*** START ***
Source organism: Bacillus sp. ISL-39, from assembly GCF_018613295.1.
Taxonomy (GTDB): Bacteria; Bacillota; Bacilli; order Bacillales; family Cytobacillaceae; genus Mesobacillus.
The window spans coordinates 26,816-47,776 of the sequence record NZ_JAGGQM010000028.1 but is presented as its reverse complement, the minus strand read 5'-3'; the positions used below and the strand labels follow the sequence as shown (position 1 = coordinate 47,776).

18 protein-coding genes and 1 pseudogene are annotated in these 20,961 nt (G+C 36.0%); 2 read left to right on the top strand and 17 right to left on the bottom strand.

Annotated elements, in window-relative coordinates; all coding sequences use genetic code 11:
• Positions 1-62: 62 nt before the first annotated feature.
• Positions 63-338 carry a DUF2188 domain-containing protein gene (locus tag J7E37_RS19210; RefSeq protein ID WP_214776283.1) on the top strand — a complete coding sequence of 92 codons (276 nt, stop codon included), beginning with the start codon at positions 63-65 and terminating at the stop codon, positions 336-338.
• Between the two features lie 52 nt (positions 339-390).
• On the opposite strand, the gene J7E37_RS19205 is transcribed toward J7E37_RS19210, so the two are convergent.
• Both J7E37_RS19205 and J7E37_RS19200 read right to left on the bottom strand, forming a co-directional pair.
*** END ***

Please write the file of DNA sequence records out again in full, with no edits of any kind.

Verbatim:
Source organism: Bacillus sp. ISL-39, from assembly GCF_018613295.1.
Taxonomy (GTDB): Bacteria; Bacillota; Bacilli; order Bacillales; family Cytobacillaceae; genus Mesobacillus.
The window spans coordinates 26,816-47,776 of the sequence record NZ_JAGGQM010000028.1 but is presented as its reverse complement, the minus strand read 5'-3'; the positions used below and the strand labels follow the sequence as shown (position 1 = coordinate 47,776).

18 protein-coding genes and 1 pseudogene are annotated in these 20,961 nt (G+C 36.0%); 2 read left to right on the top strand and 17 right to left on the bottom strand.

Annotated elements, in window-relative coordinates; all coding sequences use genetic code 11:
• Positions 1-62: 62 nt before the first annotated feature.
• Positions 63-338 carry a DUF2188 domain-containing protein gene (locus tag J7E37_RS19210; RefSeq protein ID WP_214776283.1) on the top strand — a complete coding sequence of 92 codons (276 nt, stop codon included), beginning with the start codon at positions 63-65 and terminating at the stop codon, positions 336-338.
• Between the two features lie 52 nt (positions 339-390).
• On the opposite strand, the gene J7E37_RS19205 is transcribed toward J7E37_RS19210, so the two are convergent.
• Both J7E37_RS19205 and J7E37_RS19200 read right to left on the bottom strand, forming a co-directional pair.